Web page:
“Unsettling” hits the nail on the head, but outside of its slow-burning opener “Svn,” there are few whispers to be found on Gaerea’s commanding record Unsettling Whispers. From the hefty low end of the guitar and bass, to the booming snare, to the sepulchral vocal bellows, this album is massive in every sense of the word. Taking cues from sludge and death to augment their blackened innards, Gaerea have forged a deceptively melodic outing with ample emotional weight lurking behind its savagery. Soaring one moment and suffocating the next, Unsettling Whispers is a beastly triumph of a debut.
Alongside the all-encompassing OSDM revival of 2018 has burbled a quieter but no less potent resurgence in post-hardcore. Few records encompass the aggression, tenacity and sophistication of this genre as powerfully as Bind Torture Kill’s Viscères. Released all the way back in January, the band’s second full-length album jump-started the year with a wide-gauge needle of adrenaline straight to the heart. The trio’s mature songwriting crackles with rage, their weighty sound all the more impressive when one realizes that it’s birthed from one lone guitar. Bombastic drums and barbarous vocals round out BTK’s aesthetic for a fiendishly discordant and crust-laden experience.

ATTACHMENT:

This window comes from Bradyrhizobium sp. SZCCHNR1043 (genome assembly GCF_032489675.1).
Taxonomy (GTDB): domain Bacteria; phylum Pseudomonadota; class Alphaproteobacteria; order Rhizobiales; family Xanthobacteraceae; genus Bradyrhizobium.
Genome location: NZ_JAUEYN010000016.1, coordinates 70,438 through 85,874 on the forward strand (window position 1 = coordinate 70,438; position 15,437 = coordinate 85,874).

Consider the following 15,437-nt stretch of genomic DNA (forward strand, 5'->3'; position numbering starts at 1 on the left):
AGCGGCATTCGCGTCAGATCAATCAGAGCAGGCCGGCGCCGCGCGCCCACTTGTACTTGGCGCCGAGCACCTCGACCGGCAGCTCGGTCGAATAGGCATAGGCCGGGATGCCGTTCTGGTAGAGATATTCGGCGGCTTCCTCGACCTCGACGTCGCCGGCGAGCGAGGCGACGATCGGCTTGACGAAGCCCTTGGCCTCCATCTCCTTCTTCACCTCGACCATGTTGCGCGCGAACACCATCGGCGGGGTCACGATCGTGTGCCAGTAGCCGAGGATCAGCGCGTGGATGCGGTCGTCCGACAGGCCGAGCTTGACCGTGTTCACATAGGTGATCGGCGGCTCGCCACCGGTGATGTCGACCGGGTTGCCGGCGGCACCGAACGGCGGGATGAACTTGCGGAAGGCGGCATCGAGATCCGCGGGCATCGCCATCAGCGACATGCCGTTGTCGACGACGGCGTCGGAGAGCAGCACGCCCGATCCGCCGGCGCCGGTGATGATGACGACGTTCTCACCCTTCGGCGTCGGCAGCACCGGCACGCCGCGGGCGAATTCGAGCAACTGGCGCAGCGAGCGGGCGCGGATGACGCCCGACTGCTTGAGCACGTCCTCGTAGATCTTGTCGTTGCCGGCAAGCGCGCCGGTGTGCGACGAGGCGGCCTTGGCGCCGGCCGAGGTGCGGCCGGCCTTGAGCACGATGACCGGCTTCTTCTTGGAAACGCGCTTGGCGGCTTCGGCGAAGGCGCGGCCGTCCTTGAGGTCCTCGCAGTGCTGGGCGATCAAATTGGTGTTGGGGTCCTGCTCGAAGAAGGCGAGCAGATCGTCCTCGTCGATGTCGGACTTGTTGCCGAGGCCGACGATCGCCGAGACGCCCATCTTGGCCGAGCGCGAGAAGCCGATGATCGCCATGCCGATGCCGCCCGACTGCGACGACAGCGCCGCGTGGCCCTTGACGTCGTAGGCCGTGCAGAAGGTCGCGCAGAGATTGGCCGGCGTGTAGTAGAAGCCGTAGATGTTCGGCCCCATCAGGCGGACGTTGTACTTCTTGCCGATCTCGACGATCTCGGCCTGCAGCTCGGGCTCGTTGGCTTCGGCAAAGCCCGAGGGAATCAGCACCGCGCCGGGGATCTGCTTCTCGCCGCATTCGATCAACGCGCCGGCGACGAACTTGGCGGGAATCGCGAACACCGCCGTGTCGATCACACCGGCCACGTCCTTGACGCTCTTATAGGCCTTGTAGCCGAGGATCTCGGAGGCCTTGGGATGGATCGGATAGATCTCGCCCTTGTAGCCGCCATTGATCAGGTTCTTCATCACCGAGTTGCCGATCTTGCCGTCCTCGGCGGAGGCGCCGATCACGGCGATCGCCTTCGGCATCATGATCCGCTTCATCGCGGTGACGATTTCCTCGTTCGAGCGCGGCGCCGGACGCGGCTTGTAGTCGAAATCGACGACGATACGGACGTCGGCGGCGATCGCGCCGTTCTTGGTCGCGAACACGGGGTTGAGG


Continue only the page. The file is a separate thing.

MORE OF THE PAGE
LLNN’s second full-length Deads is a record so smothering, I’m almost tempted to advise donning a full set of scuba gear before listening, if only to ensure a reliable air supply. The Danish group need no reminding that the heaviest sonic assaults are perceived as such only through contrast -- consider this album a masterclass in pacing and mood. On Deads, LLNN deploy industrial-informed interludes that could easily double as horror/sci-fi film scores to buttress their toxic ooze guitars and meat grinder vocals. Even in these respites, however, creeping dread pervades throughout, and when the band steer a song to its impending zenith, the result is a thorough bludgeoning of the spirit.